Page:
Even if it did work, there is no way you could possibly justify spending THAT much money on a uniform especially on our taxpayer dime.

        • Semper Mets | June 27, 2012 at 5:39 pm |

          Haha, it’s about time. For YEARS the army was denying that the only reason they chose that camouflaged patterns was because it “worked.” NONSENSE!

          As an active duty Marine who couldn’t care less about what frigging uniform he wears as long as it prevents me from being seen, and therefore shot, just force the entire military to wear the Marine Corps pattern, because for now, and for the past decade of war, it’s been proven to be the only good camouflage patterns around (multi-cam is really good though, and I would love for a REAL study to be done in Quantico by the Marine Corps Sniper Program to be, whatever cammo is better, gets worn by ALL BRANCHES! Sadly, the Marine Corps “leadership” is just as much to blame because, in the perfect example of “small penis syndrome,” didn’t want other branches to share the same pattern.

          This is why generals need to be forced out after 35 years, and why most Generals with the exception of Patreus and Mattis are nothing more than politicians wearing a uniform.

          SO glad our budget is being cut; the military is like the stereotypical welfare recipient of the ghetto, give us money for food and equipment and we waste the stuff on designer clothing and rims.

        • Semper Mets | June 27, 2012 at 5:44 pm |

          To reply to Concealed78’s post: “Even if it did work, there is no way you could possibly justify spending THAT much money on a uniform especially on our taxpayer dime.” I must disagree.

          THAT is the only uniform I own that serves a specific function, and therefore that amount of money should be spent on such a purpose.

          That said, why in God’s name do I have 7+ other uniforms that I’ve worn a combined 8 times in the past 9 years? Let us count:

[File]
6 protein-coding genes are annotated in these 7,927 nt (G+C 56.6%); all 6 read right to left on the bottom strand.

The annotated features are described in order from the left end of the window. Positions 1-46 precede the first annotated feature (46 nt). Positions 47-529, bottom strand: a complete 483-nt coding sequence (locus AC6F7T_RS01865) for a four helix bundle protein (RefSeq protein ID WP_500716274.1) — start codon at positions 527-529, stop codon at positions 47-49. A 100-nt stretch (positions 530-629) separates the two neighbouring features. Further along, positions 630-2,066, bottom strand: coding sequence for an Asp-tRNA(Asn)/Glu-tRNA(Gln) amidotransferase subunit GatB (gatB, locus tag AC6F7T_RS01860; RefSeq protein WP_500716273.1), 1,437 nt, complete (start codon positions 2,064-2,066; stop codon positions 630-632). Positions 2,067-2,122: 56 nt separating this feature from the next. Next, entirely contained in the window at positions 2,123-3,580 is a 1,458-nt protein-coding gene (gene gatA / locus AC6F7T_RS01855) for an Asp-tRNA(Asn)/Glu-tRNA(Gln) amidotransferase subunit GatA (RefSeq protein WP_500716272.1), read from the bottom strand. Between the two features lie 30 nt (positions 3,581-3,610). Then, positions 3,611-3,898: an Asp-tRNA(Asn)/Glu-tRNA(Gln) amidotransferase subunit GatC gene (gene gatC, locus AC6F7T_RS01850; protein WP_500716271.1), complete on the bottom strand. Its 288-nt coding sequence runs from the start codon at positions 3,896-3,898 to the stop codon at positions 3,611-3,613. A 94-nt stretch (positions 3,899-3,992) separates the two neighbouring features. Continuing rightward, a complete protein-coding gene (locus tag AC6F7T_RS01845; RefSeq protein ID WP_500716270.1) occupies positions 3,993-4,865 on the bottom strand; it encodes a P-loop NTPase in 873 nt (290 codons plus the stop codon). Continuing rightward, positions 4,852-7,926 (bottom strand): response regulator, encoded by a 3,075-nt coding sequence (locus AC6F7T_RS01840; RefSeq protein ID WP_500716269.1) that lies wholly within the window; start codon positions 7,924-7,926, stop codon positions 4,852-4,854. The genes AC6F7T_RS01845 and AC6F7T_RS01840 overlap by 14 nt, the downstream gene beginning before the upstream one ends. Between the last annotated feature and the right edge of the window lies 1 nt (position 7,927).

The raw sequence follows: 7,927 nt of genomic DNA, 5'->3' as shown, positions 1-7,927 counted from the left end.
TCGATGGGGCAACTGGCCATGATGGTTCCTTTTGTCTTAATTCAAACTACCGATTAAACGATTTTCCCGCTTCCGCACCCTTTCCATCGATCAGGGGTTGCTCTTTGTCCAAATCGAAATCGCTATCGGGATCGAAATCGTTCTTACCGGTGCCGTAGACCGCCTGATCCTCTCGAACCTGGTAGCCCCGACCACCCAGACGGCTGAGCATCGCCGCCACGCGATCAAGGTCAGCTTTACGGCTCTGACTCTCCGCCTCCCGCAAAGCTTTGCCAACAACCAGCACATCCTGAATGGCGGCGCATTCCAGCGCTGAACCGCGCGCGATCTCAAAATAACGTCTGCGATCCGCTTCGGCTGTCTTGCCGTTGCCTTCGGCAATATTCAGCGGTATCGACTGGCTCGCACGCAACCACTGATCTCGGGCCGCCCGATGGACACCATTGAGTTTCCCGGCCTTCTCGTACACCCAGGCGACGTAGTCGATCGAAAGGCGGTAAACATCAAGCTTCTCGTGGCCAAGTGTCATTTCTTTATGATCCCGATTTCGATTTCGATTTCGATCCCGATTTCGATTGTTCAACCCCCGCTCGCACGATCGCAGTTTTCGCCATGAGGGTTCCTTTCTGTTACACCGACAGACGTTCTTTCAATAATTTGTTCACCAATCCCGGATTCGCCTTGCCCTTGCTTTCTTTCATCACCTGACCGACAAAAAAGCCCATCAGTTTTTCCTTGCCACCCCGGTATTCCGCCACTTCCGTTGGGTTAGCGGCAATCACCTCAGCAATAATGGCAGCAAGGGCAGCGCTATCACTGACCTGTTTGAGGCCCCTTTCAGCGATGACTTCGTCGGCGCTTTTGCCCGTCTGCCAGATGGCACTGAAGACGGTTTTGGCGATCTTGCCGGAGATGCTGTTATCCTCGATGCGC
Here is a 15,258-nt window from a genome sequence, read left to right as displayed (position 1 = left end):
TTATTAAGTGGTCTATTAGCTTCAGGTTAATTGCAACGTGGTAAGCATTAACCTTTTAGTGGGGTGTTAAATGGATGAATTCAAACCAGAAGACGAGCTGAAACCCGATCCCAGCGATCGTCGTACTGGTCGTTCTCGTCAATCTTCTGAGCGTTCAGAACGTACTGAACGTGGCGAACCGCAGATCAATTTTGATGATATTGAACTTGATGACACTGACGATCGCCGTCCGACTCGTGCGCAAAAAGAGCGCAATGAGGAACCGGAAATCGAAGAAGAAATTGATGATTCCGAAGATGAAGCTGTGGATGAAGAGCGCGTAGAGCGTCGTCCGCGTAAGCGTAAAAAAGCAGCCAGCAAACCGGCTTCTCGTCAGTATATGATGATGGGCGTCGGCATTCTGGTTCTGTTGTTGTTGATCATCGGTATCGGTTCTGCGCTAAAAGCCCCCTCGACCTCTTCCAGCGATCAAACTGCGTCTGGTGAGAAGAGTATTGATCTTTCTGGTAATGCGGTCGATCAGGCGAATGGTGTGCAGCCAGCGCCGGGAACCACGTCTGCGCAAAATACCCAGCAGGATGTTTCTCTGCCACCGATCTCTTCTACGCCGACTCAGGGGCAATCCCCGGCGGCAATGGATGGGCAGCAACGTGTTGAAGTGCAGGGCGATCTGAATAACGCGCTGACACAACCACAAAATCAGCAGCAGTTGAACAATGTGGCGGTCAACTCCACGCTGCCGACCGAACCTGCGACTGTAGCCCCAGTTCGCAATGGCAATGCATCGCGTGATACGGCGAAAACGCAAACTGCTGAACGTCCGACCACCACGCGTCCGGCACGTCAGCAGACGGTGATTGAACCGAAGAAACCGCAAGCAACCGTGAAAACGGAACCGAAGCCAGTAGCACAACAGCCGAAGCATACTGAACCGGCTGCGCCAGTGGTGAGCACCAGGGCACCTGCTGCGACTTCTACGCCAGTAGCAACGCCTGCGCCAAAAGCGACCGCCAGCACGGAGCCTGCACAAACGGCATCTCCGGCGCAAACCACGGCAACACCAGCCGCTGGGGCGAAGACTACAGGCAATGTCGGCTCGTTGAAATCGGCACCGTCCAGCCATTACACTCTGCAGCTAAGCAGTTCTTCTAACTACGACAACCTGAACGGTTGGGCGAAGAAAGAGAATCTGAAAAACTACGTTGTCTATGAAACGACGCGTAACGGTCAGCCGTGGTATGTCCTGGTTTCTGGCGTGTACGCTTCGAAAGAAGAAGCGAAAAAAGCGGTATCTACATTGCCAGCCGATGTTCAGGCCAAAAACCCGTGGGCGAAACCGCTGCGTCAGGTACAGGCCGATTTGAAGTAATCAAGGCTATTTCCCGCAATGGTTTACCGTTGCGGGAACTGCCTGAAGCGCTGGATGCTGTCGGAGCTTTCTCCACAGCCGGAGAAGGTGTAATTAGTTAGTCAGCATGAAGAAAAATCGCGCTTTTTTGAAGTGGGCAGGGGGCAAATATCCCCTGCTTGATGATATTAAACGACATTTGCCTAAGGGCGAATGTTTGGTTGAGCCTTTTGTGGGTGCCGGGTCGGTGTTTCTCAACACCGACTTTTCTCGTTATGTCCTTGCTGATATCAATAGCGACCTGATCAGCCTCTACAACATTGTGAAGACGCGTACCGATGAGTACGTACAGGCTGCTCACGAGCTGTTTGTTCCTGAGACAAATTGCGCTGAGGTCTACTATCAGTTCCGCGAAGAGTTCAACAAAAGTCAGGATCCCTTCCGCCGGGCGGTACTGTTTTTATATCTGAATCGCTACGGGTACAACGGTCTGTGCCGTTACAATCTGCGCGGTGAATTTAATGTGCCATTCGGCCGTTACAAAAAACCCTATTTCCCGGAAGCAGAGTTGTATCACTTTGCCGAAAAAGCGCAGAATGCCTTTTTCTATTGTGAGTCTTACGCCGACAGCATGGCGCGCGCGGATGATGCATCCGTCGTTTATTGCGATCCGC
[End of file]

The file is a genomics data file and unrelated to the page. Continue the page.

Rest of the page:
3 different covers (aka hats)
          2 different “dress Jackets”
          1 Long Sleeve Khaki Shirt
          1 Short Sleeve Khaki Shirt
          2 different colors of Trousers

          Not to mention, they issue us 2 of each for the shirts and trousers (granted, they dock our pay for it), but why even manufacture that mount of stuff that A) Doesn’t help us defend freedom, B) doesn’t help us fight, or C) doesn’t prevent us from getting shot?

        • Phil Hecken | June 27, 2012 at 10:09 pm |


          just when i thought i’d never see the words “marines” and “small penis syndrome” in the same sentence…

  • Jason M (DC) | June 27, 2012 at 9:59 am |

    I don’t know if this was touched on before, but…
    After the Joel Peralta pine tar in the glove ejection against the Washington Nationals, Peralta was using Jeremy Hellickson’s glove the next night. Hellickson was just put on the DL the day before.

  • jerry | June 27, 2012 at 10:03 am |

    So Chicagoland is one word, but the ICON LOGO is ” C L S ”


    • Tim E. O'B | June 27, 2012 at 1:32 pm |

      Chicagoland has always been one word ( ), but just like the TV station named for the word (Chicagoland Television, or CLTV) they probably decided to use “CL” for clarification purposes.

      (Note, they split TV the same way, too)

      • pushbutton | June 27, 2012 at 1:52 pm |

        Am I the only one who looks at this logo and thinks, “CLIT TV”?

        • Tim E. O'B | June 27, 2012 at 2:04 pm |


        • Tom V. | June 27, 2012 at 2:17 pm |

          Too funny, probably wouldn’t have noticed that but now I can’t stop seeing it.

        • Ben Fortney | June 27, 2012 at 2:19 pm |


        • Chris K | June 27, 2012 at 2:36 pm |

          “Am I the only one who looks at this logo and thinks, “CLIT TV”?” Written by someone calling themselves “pushbutton”. Nice.

        • Phil Hecken | June 27, 2012 at 10:10 pm |

          it’s always easier to see the clit when there’s negative space involved